What Law Schools Can Do To Encourage Solo Practices
This post was written by our friends at abovethelaw.com
Back when I was in law school, the only time that solo practice was mentioned was during my Professional Responsibility class. There, we watched a short film on the perils of law practice that included a segment featuring a hapless solo practitioner who had missed a deadline for a client’s patent filing. Of course, the client’s invention was discovered by someone else who went on to make millions, while the inventor was left penniless because, naturally, the solo didn’t have malpractice insurance. In the final scene, the camera cut to a close up of the teary-eyed solo expressing regret for being too busy to stay on top of a matter that he wasn’t really competent to handle and ruining someone else’s life in the process.
After the film concluded, our professor asked whether anyone in our class could see themselves committing the same mistake. When no one responded, the professor told us that we were correct since most of us would be working at Biglaw which would have the kind of support system in place — colleagues to advise us on matters beyond our skills set, as well as secretaries and paralegals to rely on to remind us of deadlines (no practice management tools — this was the stone ages!). By contrast, he continued, solos could not afford any of these amenities and in any event, might not pay for them anyway since solos did not share the “high standards” of Biglaw.
Needless to say, my law school experience was hardly conducive to any student with the intention of starting a law firm down the line. And while today’s law professors are more enlightened and likely would not deify large firm attorneys and Biglaw life in the classroom as my professor did back in the day, there’s still little mention of solo practice or solo lawyers integrated in the law school curriculum.
To be sure, with the legal job market shrinking each year, law schools by necessity have offered more resources to students who might have no choice but to start a firm. Many law schools offer a semester-long elective on how to start a law firm, while dozens of law school incubator programs — which provide subsidized office space and mentorship in exchange for participating lawyers handling low bono-matters — have cropped up all over the country. Yet these programs merely ghetto-ize solo practice, making the information available to those already inclined to open firms as opposed to introducing all students to the solo option by noting the benefits of solo practice.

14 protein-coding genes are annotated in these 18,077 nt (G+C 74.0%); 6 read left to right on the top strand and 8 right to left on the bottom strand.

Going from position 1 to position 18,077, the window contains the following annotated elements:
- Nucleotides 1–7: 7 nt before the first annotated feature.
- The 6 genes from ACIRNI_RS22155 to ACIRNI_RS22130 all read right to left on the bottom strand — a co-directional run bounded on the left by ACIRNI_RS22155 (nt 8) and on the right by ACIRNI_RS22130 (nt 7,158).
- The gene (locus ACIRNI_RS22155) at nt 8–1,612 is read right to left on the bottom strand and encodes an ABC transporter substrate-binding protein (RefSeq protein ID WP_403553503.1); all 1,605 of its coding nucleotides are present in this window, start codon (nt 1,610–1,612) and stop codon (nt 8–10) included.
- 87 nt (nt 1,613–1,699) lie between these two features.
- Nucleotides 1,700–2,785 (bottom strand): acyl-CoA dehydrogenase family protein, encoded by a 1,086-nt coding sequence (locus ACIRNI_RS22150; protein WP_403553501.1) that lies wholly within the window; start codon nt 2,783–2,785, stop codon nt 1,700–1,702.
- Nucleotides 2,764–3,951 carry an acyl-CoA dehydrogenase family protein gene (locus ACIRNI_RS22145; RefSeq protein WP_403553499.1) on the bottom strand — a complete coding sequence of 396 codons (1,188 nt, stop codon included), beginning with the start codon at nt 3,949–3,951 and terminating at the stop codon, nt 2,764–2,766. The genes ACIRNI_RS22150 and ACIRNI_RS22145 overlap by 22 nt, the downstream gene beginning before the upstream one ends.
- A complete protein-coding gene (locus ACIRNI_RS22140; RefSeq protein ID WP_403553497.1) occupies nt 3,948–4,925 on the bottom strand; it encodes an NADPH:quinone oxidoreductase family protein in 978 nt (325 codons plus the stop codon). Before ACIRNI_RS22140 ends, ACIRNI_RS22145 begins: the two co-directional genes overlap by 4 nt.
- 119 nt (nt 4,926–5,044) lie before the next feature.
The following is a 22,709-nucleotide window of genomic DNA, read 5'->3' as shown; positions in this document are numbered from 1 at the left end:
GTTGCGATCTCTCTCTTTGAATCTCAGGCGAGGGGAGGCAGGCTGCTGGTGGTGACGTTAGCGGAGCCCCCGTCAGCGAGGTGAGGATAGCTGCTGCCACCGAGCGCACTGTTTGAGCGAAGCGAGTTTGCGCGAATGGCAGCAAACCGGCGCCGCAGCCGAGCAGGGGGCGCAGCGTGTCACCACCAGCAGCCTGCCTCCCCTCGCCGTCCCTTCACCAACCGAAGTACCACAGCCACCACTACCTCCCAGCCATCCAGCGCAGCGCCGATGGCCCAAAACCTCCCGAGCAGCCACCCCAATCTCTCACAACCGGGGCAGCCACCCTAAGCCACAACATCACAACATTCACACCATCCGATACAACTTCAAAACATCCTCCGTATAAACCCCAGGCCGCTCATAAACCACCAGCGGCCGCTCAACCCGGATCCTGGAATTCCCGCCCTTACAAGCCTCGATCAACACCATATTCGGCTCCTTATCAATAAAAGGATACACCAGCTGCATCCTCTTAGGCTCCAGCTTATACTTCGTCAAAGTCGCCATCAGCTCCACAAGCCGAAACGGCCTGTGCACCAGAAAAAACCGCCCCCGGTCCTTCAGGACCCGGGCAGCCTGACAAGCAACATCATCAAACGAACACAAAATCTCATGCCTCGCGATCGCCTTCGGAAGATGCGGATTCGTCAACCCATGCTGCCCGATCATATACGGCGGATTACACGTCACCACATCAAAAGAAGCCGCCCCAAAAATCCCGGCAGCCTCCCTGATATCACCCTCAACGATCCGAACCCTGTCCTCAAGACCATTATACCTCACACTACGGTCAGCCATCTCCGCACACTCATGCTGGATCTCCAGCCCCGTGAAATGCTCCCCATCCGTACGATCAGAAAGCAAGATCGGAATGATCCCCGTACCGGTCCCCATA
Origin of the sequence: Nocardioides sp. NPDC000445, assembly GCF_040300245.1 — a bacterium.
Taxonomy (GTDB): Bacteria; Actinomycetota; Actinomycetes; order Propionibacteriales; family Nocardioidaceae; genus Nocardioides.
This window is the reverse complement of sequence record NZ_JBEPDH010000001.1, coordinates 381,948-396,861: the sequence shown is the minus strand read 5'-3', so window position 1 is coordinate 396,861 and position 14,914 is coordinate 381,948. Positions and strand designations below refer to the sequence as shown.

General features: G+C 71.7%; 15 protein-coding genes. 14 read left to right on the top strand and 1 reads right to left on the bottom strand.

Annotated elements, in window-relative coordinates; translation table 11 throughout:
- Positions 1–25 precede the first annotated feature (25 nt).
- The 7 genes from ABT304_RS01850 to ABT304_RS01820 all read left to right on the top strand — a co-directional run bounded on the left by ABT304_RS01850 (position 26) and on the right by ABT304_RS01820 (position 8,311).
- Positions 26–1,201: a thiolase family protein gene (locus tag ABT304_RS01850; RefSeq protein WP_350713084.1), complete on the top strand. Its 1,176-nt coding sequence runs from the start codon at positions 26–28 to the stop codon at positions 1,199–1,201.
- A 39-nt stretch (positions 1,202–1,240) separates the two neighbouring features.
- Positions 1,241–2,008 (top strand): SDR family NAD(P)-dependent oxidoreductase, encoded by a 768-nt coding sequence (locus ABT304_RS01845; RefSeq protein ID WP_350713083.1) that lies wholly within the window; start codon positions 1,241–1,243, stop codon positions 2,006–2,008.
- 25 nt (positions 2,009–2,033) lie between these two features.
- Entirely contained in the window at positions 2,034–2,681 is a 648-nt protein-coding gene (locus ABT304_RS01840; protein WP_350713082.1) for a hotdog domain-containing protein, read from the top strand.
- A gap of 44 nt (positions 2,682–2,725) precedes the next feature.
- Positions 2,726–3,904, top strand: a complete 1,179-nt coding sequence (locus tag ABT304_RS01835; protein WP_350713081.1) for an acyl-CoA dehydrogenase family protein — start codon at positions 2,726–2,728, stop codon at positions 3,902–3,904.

So what can law schools do to give students a more favorable view of solo practice? Here’s a few ideas:
Law schools could invite solo practitioners to speak on career panels or on atypical solo practice areas — for example, bitcoin or privacy law or securities law — so that students would understand that solos handle more than small general practice matters.
Law schools could assign legal research and writing projects under a variety of different budget scenarios — from the blank check, all out research that a large firm might undertake to the approach that a smaller firm might need to take due to budgetary considerations (OK — maybe cautioning them not to skimp this much ). Students would learn to use cost-effective tools and strategize to get the most bang for the buck. At the end of the day, the results would be comparable and students would lose their exaggerated fear of practicing while resource constrained.
Law schools could make it easier for students to work for solo and small firm practitioners — something that few schools do now. Law schools could also allow students to gain course credit for working at a solo or small firm office, just as some schools grant credit for judicial internships.
Law schools should recruit solo and small firm lawyers to teach substantive courses on a wide variety of topics and encourage them to discuss their experience in the classroom to excite students about the issues that solos handle.
I can’t guarantee that any of these proposals would convert a student bent on working at Biglaw into a solo practitioner. But even so, portraying solo and small firm lawyers in a more favorable light than what I saw in law school would prevent lawyers from never considering solo practice as an option at some point in their careers.
Last Updated June 13, 2018